There is no difference between text and binaries to usenet - binaries are just yencoded as text. It's only a convention that binaries be posted in the alt.binaries groups. If those groups were closed down, you'd see binaries appear in the discussion groups.
  • by tgd (2822) on Sunday November 06, 2011 @09:49AM (#37965054)

    In the US, the BSA is the same way ... its a pseudo-legal extortion outfit.

    Of course, that's the norm in the US for a lot of organizations. The "Better Business Bureau" is another classic example. Commercial extortion was an area Yelp was trying to get into for a long time, too.

  • by SuricouRaven (1897204) on Sunday November 06, 2011 @09:53AM (#37965078)
    They work only if you can get enough customers to join in to have a serious impact. Despite the constant claims of hollywood that internet piracy is killing their industry, they are still churning out a series of blockbusters every year that rake in the cash with ease.
  • by hairyfeet (841228) <bassbeast1968@@@gmail...com> on Sunday November 06, 2011 @09:59AM (#37965100) Journal

    No they don't and here is why: You manage to get enough people to boycott (not easy since their goals are now the complete control of the channels so you can't hear or see anything but pre-packaged crap) to seriously hurt their bottom line and what will happen?

    They will blame their losses on piracy, walk into the halls of power with a nice PPT that shows conclusively that "If we made X that year than logically we should have made X+Y by now so it HAS to be the pirates!" and then after handing out the customary bribes they WILL get ever more draconian laws and copyright extensions!

    You see this is like "too big to fail' which is "heads I win, tails you lose" as they have long since figured out how to game the system so ANY action results in increased power and profits for them! Hell if you were to cause enough damage they'd just have a "piracy tax" added to every single HDD, flash drive, anything that can hold a scrap of data, and pick the money straight out of your pockets!

    You have to give them credit, its a great scam. there is literally not a single answer you can give that won't give them more money and power! You copy their content you're a pirate, you don't copy but don't buy you're a pirate, you don't copy and DO buy you're not giving them the year over year gains their PPT says they should be so you must be a pirate! It is like xkcd [xkcd.com] only every road leads to " we get more money and/or power" for the megacorps. like I said, pretty slick scam.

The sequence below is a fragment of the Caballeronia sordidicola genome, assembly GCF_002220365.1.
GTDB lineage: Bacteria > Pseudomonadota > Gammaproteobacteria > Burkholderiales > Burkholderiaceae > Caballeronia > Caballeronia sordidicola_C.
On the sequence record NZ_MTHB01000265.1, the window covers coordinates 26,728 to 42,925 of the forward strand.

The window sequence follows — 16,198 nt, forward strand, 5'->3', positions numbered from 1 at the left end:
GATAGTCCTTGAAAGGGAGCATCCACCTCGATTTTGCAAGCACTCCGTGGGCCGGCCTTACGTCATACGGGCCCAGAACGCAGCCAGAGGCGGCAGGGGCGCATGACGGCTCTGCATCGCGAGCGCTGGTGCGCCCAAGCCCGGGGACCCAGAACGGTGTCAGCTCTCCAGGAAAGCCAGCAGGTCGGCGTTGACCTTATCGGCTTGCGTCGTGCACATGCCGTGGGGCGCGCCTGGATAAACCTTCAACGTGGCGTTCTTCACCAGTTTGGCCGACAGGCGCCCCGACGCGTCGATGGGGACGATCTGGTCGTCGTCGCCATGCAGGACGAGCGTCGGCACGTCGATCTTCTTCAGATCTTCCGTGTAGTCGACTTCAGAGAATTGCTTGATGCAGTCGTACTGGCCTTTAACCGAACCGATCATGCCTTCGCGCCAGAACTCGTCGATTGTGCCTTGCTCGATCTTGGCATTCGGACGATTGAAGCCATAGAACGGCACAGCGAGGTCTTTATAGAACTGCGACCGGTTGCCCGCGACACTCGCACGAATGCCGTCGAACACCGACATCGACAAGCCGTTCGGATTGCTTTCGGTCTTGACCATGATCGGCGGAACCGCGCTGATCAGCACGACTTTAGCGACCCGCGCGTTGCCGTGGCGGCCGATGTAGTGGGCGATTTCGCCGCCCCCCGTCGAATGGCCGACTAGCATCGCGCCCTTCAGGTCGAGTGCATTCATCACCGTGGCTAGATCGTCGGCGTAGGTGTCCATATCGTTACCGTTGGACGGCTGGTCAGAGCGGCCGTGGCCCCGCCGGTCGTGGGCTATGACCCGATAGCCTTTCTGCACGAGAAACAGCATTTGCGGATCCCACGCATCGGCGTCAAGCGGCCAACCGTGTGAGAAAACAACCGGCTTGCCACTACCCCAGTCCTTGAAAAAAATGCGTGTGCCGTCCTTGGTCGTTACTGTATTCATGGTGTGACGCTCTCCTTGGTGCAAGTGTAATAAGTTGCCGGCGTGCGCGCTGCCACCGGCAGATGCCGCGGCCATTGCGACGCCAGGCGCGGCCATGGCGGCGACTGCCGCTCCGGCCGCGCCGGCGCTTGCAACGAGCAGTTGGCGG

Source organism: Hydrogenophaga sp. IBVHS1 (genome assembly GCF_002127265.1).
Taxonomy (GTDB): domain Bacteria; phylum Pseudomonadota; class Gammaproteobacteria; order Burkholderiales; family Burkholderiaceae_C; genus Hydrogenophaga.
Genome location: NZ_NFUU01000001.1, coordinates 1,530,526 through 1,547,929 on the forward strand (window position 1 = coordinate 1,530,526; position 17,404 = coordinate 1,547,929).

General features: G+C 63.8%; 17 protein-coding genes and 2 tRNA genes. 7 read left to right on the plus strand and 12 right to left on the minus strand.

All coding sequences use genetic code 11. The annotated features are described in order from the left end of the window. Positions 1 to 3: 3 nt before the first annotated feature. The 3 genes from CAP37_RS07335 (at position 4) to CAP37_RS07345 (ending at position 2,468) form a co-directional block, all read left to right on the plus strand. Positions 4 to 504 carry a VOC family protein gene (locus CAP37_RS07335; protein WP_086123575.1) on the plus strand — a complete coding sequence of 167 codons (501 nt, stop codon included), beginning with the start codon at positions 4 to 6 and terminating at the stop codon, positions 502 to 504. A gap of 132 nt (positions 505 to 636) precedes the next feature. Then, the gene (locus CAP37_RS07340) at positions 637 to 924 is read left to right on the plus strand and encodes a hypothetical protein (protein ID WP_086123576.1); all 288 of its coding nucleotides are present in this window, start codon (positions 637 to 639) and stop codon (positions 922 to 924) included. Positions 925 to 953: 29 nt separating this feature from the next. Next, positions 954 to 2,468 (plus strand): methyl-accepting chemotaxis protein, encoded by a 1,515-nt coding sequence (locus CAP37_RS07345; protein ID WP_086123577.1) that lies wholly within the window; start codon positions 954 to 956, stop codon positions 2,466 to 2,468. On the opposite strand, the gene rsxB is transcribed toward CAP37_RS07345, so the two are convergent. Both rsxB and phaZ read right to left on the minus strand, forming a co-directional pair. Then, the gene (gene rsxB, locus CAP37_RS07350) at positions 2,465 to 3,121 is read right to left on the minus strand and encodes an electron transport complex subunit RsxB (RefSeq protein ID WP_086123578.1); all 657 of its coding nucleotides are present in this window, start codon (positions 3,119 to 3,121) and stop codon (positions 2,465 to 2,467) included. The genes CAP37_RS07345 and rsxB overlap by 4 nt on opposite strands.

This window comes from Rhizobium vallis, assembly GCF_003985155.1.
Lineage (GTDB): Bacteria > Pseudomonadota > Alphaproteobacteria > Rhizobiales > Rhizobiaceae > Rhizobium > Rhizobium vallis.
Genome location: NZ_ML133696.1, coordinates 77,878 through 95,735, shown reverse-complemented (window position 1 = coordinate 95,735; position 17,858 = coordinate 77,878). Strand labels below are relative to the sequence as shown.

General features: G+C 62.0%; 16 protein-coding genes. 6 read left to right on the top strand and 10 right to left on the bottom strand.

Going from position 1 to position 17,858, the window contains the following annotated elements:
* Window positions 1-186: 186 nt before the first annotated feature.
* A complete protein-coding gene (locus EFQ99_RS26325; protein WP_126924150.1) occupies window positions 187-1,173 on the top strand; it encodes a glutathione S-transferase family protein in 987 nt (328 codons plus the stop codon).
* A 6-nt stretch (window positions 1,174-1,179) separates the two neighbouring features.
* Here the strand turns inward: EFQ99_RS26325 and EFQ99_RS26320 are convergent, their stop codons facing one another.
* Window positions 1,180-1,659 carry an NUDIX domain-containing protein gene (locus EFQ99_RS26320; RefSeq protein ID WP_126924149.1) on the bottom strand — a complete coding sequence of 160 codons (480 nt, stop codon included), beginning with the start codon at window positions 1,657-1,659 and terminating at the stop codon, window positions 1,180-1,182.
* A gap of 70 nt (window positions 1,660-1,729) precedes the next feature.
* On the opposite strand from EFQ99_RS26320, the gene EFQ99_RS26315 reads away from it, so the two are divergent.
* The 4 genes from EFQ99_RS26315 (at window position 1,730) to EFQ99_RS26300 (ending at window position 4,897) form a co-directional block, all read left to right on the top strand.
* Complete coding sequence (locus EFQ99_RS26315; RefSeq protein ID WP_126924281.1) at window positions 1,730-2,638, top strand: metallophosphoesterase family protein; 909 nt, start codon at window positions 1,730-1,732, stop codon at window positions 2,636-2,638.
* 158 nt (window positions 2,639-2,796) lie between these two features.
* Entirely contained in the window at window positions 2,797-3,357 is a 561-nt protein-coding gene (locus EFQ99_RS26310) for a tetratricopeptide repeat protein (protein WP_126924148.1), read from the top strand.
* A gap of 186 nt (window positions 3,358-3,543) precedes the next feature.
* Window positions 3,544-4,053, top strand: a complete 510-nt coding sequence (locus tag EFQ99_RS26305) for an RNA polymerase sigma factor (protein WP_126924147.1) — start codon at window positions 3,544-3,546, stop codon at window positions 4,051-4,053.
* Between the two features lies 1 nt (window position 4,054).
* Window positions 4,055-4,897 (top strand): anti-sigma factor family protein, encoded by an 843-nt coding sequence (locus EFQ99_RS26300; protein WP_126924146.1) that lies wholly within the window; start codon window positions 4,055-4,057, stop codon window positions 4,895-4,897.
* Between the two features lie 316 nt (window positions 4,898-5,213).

• Re:power (Score:1, Insightful)

    by Anonymous Coward on Sunday November 06, 2011 @10:31AM (#37965322)

    1) The word is "Halal". I don't know where you got this "Hal-ah" shit, but it behooves you to at least know the word for what you're talking about before you start mouthing off.

    2) Animal rights > Your right to buy what you misguidedly believe is "extremely high quality". The end.

    How the fuck did this ever get modded up to +2?

  • by turbidostato (878842) on Sunday November 06, 2011 @10:53AM (#37965494)

    "Technology has moved on, and Usenet is an anachronism."

    So, please, can you explain to me what's the better technology that arose that made NNTP an anachronism? Because I honestly say I don't know the current technology that is better than NNTP doing its stuff on technical grounds.

  • by marcello_dl (667940) on Sunday November 06, 2011 @10:53AM (#37965500) Homepage Journal

    > Technology has moved on, and Usenet is an anachronism.

    As a distributed content provider subdivided by categories, usenet was better than most centralized systems we have today. It doesn't matter if they are implemented in the cloud: if fb throws you out, who cares how many redundant servers they have.

    Usenet did leave people with too much freedom, so alternatives who removed such control creeped in. Now we are at the stage of megaupload and company that is replacing bittorrent that is replacing p2p. See an involution? You become the dumb terminal again.

  • by dkf (304284) <donal.k.fellows@manchester.ac.uk> on Sunday November 06, 2011 @11:21AM (#37965682) Homepage

    If people still had useful discussions, I would feel differently but all that's left is the pirated materials.

    You were subscribed to the wrong groups. There are still useful ones out there, with ordinary discussions happening just as they used to a decade or more ago.

You might have mail.

Working...